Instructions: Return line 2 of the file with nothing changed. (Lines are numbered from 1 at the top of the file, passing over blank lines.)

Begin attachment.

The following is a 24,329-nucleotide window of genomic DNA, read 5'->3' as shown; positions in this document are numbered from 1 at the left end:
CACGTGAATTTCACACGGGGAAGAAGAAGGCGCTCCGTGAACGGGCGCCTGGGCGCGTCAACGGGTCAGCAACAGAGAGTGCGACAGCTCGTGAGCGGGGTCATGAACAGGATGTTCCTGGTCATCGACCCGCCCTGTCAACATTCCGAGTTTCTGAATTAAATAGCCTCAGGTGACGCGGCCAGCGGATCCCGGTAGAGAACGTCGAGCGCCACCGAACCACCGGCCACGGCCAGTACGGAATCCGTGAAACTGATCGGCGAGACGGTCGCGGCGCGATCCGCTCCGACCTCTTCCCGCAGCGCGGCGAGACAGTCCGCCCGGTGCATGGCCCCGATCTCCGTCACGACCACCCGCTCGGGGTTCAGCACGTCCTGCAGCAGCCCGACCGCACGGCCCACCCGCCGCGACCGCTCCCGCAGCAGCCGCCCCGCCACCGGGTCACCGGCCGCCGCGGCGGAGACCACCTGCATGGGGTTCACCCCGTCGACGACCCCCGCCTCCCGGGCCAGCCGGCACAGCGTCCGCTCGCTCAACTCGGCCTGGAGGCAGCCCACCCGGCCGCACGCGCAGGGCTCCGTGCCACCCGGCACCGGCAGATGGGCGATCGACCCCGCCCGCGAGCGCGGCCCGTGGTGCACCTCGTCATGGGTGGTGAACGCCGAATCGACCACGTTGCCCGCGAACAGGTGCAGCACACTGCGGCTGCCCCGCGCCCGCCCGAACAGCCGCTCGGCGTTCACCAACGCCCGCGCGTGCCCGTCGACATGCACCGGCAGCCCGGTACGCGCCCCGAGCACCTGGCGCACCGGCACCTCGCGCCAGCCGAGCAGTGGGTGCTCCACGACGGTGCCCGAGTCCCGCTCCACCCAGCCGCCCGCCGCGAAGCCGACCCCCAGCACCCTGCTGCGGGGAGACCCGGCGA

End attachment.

CACGTGAATTTCACACGGGGAAGAAGAAGGCGCTCCGTGAACGGGCGCCTGGGCGCGTCAACGGGTCAGCAACAGAGAGTGCGACAGCTCGTGAGCGGGGTCATGAACAGGATGTTCCTGGTCATCGACCCGCCCTGTCAACATTCCGAGTTTCTGAATTAAATAGCCTCAGGTGACGCGGCCAGCGGATCCCGGTAGAGAACGTCGAGCGCCACCGAACCACCGGCCACGGCCAGTACGGAATCCGTGAAACTGATCGGCGAGACGGTCGCGGCGCGATCCGCTCCGACCTCTTCCCGCAGCGCGGCGAGACAGTCCGCCCGGTGCATGGCCCCGATCTCCGTCACGACCACCCGCTCGGGGTTCAGCACGTCCTGCAGCAGCCCGACCGCACGGCCCACCCGCCGCGACCGCTCCCGCAGCAGCCGCCCCGCCACCGGGTCACCGGCCGCCGCGGCGGAGACCACCTGCATGGGGTTCACCCCGTCGACGACCCCCGCCTCCCGGGCCAGCCGGCACAGCGTCCGCTCGCTCAACTCGGCCTGGAGGCAGCCCACCCGGCCGCACGCGCAGGGCTCCGTGCCACCCGGCACCGGCAGATGGGCGATCGACCCCGCCCGCGAGCGCGGCCCGTGGTGCACCTCGTCATGGGTGGTGAACGCCGAATCGACCACGTTGCCCGCGAACAGGTGCAGCACACTGCGGCTGCCCCGCGCCCGCCCGAACAGCCGCTCGGCGTTCACCAACGCCCGCGCGTGCCCGTCGACATGCACCGGCAGCCCGGTACGCGCCCCGAGCACCTGGCGCACCGGCACCTCGCGCCAGCCGAGCAGTGGGTGCTCCACGACGGTGCCCGAGTCCCGCTCCACCCAGCCGCCCGCCGCGAAGCCGACCCCCAGCACCCTGCTGCGGGGAGACCCGGCGA